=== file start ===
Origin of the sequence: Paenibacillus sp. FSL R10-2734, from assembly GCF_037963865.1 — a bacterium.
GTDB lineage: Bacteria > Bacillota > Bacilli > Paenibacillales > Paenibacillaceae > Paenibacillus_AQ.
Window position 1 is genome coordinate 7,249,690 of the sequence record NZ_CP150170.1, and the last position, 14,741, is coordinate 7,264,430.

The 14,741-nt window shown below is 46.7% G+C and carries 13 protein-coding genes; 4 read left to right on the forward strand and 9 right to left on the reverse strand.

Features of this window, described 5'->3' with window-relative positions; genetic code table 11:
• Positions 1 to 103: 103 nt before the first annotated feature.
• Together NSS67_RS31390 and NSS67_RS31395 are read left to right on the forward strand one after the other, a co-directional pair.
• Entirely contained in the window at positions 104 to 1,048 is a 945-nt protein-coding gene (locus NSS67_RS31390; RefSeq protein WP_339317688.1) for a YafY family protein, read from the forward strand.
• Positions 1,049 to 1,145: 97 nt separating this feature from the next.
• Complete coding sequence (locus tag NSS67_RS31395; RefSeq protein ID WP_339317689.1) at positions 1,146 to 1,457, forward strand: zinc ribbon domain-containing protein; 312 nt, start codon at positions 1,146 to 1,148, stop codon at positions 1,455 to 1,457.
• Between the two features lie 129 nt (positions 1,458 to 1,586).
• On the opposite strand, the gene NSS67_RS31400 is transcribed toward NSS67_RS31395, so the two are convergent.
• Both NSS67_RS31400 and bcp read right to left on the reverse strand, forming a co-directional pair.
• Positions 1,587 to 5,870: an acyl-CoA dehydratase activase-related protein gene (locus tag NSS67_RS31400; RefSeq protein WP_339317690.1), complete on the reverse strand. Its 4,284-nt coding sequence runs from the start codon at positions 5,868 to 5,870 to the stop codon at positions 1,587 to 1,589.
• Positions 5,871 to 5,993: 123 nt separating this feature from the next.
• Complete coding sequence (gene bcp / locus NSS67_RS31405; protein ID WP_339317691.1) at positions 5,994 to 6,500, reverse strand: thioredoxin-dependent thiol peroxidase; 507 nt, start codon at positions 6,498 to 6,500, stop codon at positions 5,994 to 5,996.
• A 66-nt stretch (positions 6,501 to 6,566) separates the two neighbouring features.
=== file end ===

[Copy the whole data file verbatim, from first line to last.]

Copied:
Origin of the sequence: Paenibacillus sp. FSL R10-2734, from assembly GCF_037963865.1 — a bacterium.
GTDB lineage: Bacteria > Bacillota > Bacilli > Paenibacillales > Paenibacillaceae > Paenibacillus_AQ.
Window position 1 is genome coordinate 7,249,690 of the sequence record NZ_CP150170.1, and the last position, 14,741, is coordinate 7,264,430.

The 14,741-nt window shown below is 46.7% G+C and carries 13 protein-coding genes; 4 read left to right on the forward strand and 9 right to left on the reverse strand.

Features of this window, described 5'->3' with window-relative positions; genetic code table 11:
• Positions 1 to 103: 103 nt before the first annotated feature.
• Together NSS67_RS31390 and NSS67_RS31395 are read left to right on the forward strand one after the other, a co-directional pair.
• Entirely contained in the window at positions 104 to 1,048 is a 945-nt protein-coding gene (locus NSS67_RS31390; RefSeq protein WP_339317688.1) for a YafY family protein, read from the forward strand.
• Positions 1,049 to 1,145: 97 nt separating this feature from the next.
• Complete coding sequence (locus tag NSS67_RS31395; RefSeq protein ID WP_339317689.1) at positions 1,146 to 1,457, forward strand: zinc ribbon domain-containing protein; 312 nt, start codon at positions 1,146 to 1,148, stop codon at positions 1,455 to 1,457.
• Between the two features lie 129 nt (positions 1,458 to 1,586).
• On the opposite strand, the gene NSS67_RS31400 is transcribed toward NSS67_RS31395, so the two are convergent.
• Both NSS67_RS31400 and bcp read right to left on the reverse strand, forming a co-directional pair.
• Positions 1,587 to 5,870: an acyl-CoA dehydratase activase-related protein gene (locus tag NSS67_RS31400; RefSeq protein WP_339317690.1), complete on the reverse strand. Its 4,284-nt coding sequence runs from the start codon at positions 5,868 to 5,870 to the stop codon at positions 1,587 to 1,589.
• Positions 5,871 to 5,993: 123 nt separating this feature from the next.
• Complete coding sequence (gene bcp / locus NSS67_RS31405; protein ID WP_339317691.1) at positions 5,994 to 6,500, reverse strand: thioredoxin-dependent thiol peroxidase; 507 nt, start codon at positions 6,498 to 6,500, stop codon at positions 5,994 to 5,996.
• A 66-nt stretch (positions 6,501 to 6,566) separates the two neighbouring features.